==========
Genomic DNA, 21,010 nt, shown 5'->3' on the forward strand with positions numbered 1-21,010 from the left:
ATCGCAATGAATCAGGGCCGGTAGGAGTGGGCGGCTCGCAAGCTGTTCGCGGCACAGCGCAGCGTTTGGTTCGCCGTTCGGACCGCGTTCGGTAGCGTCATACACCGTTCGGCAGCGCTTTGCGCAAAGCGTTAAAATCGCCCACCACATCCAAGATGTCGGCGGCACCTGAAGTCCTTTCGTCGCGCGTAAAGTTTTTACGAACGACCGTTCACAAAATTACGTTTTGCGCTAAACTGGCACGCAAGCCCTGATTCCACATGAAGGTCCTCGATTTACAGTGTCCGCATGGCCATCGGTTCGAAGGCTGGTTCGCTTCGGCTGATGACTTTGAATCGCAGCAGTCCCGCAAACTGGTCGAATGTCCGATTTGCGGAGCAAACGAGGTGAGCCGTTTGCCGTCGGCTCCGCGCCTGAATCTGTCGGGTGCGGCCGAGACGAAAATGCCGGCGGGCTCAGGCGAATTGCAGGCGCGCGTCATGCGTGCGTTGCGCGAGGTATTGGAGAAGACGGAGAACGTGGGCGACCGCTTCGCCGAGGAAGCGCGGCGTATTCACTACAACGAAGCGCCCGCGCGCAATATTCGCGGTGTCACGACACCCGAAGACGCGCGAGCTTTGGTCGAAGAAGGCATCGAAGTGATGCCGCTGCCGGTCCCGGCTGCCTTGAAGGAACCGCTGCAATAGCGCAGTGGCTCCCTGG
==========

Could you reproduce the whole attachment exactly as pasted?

Genomic DNA, 21,010 nt, shown 5'->3' on the forward strand with positions numbered 1-21,010 from the left:
ATCGCAATGAATCAGGGCCGGTAGGAGTGGGCGGCTCGCAAGCTGTTCGCGGCACAGCGCAGCGTTTGGTTCGCCGTTCGGACCGCGTTCGGTAGCGTCATACACCGTTCGGCAGCGCTTTGCGCAAAGCGTTAAAATCGCCCACCACATCCAAGATGTCGGCGGCACCTGAAGTCCTTTCGTCGCGCGTAAAGTTTTTACGAACGACCGTTCACAAAATTACGTTTTGCGCTAAACTGGCACGCAAGCCCTGATTCCACATGAAGGTCCTCGATTTACAGTGTCCGCATGGCCATCGGTTCGAAGGCTGGTTCGCTTCGGCTGATGACTTTGAATCGCAGCAGTCCCGCAAACTGGTCGAATGTCCGATTTGCGGAGCAAACGAGGTGAGCCGTTTGCCGTCGGCTCCGCGCCTGAATCTGTCGGGTGCGGCCGAGACGAAAATGCCGGCGGGCTCAGGCGAATTGCAGGCGCGCGTCATGCGTGCGTTGCGCGAGGTATTGGAGAAGACGGAGAACGTGGGCGACCGCTTCGCCGAGGAAGCGCGGCGTATTCACTACAACGAAGCGCCCGCGCGCAATATTCGCGGTGTCACGACACCCGAAGACGCGCGAGCTTTGGTCGAAGAAGGCATCGAAGTGATGCCGCTGCCGGTCCCGGCTGCCTTGAAGGAACCGCTGCAATAGCGCAGTGGCTCCCTGG